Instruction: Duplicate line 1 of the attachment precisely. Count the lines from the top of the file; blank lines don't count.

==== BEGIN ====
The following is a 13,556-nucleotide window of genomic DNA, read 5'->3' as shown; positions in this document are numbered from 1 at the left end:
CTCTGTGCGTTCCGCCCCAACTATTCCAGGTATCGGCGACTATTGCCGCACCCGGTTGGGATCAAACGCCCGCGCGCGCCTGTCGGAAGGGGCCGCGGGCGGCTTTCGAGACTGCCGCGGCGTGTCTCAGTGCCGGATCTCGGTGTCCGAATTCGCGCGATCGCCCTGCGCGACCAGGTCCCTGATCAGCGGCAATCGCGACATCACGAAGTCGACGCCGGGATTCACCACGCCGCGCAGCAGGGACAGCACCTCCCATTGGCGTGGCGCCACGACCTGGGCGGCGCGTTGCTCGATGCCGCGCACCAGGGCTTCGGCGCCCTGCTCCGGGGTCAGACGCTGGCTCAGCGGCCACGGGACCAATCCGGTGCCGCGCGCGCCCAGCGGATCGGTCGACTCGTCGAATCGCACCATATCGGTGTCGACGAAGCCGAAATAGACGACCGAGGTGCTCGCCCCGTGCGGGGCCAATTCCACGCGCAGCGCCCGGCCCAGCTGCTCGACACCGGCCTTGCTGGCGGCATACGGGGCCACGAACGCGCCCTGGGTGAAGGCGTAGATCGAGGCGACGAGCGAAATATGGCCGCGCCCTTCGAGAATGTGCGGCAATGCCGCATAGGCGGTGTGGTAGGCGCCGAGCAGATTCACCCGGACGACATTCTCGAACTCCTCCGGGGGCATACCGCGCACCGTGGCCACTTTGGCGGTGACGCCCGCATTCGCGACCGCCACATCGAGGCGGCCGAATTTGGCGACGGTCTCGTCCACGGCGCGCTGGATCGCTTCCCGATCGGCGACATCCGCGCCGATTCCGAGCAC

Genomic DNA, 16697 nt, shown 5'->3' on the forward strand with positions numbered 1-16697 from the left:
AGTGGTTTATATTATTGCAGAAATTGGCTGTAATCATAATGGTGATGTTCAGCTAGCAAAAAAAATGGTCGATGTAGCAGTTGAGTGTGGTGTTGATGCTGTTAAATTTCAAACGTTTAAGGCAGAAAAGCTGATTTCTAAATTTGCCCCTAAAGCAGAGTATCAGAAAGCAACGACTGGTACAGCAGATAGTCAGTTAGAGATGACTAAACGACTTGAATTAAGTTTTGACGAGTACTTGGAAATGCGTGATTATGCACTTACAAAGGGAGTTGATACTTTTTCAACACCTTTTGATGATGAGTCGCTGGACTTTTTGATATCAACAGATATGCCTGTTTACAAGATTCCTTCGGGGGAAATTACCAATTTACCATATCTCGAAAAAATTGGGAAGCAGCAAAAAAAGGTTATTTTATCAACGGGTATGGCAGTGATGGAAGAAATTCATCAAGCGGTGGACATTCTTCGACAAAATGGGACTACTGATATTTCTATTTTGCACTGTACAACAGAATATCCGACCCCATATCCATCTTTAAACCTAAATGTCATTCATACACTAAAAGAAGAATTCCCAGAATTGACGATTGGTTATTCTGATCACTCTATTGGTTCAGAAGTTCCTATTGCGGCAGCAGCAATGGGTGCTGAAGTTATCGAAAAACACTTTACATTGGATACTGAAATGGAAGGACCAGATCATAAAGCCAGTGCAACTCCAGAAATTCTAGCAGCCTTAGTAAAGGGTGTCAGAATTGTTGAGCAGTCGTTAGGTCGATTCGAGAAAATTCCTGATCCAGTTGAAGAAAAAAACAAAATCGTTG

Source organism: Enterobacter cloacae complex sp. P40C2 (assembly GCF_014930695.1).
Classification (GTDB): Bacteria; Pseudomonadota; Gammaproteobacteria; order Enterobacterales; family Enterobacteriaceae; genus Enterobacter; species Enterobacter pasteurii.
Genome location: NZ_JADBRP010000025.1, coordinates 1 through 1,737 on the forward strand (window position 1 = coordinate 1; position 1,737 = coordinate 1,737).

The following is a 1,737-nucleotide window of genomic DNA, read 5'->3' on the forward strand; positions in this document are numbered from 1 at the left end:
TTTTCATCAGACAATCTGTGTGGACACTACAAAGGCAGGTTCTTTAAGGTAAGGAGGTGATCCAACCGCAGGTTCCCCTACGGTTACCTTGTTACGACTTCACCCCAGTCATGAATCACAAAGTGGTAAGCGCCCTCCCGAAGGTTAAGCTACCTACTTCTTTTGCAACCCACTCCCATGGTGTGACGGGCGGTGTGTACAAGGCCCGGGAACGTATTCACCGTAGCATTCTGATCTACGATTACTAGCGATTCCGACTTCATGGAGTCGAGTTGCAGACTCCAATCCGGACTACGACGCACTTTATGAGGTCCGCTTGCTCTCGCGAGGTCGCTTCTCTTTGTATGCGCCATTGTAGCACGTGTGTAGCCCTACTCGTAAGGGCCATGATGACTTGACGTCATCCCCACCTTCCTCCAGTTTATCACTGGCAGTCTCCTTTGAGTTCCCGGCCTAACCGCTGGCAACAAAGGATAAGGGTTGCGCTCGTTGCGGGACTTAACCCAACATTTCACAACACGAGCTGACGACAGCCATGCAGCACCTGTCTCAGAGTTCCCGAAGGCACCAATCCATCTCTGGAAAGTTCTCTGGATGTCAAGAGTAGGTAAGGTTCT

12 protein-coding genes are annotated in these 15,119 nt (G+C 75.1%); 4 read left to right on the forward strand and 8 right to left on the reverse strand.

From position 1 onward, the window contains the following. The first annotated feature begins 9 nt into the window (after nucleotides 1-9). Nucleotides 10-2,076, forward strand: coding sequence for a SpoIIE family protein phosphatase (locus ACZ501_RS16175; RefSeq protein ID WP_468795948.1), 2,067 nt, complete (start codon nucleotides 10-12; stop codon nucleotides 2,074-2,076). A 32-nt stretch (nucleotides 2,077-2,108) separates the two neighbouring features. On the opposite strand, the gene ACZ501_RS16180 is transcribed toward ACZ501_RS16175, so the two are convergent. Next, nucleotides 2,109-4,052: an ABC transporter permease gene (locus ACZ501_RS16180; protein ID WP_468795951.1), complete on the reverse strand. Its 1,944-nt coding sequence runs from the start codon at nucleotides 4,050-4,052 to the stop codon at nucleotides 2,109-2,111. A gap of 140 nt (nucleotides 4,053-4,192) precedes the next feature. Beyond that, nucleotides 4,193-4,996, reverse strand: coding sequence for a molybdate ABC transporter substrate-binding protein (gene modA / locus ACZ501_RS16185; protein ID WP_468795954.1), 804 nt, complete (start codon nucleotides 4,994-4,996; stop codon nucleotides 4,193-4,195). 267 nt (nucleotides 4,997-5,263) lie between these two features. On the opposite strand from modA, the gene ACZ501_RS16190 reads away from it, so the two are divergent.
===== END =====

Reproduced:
The following is a 13,556-nucleotide window of genomic DNA, read 5'->3' as shown; positions in this document are numbered from 1 at the left end: